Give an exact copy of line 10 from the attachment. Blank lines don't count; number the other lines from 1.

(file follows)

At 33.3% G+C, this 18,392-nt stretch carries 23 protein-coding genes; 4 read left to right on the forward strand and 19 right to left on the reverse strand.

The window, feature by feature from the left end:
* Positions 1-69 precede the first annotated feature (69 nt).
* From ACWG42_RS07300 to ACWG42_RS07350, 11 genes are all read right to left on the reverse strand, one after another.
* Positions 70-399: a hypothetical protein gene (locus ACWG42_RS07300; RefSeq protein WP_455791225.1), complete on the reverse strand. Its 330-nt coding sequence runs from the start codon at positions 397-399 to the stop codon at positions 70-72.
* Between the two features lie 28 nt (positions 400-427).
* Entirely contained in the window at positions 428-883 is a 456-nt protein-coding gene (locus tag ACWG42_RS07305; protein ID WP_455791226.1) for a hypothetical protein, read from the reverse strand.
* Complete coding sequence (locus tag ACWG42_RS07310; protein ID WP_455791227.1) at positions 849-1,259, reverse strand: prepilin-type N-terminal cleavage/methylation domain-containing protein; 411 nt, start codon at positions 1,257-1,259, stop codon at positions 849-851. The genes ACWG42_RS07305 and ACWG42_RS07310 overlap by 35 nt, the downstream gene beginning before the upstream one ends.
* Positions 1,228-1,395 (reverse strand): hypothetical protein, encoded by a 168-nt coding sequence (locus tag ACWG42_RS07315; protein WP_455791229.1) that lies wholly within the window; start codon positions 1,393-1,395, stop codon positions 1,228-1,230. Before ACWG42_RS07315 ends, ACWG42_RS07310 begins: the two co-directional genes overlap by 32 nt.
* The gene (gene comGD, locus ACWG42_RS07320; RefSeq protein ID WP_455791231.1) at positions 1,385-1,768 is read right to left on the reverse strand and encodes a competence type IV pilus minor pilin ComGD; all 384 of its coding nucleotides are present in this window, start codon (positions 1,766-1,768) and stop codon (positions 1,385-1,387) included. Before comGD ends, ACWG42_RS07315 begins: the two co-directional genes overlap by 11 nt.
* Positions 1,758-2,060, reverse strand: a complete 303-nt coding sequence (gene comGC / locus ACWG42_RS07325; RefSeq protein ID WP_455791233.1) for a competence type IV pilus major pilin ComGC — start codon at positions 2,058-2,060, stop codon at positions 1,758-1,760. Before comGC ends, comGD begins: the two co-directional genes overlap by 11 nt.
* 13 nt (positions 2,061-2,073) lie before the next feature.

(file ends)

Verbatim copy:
* The gene (gene comGD, locus ACWG42_RS07320; RefSeq protein ID WP_455791231.1) at positions 1,385-1,768 is read right to left on the reverse strand and encodes a competence type IV pilus minor pilin ComGD; all 384 of its coding nucleotides are present in this window, start codon (positions 1,766-1,768) and stop codon (positions 1,385-1,387) included. Before comGD ends, ACWG42_RS07315 begins: the two co-directional genes overlap by 11 nt.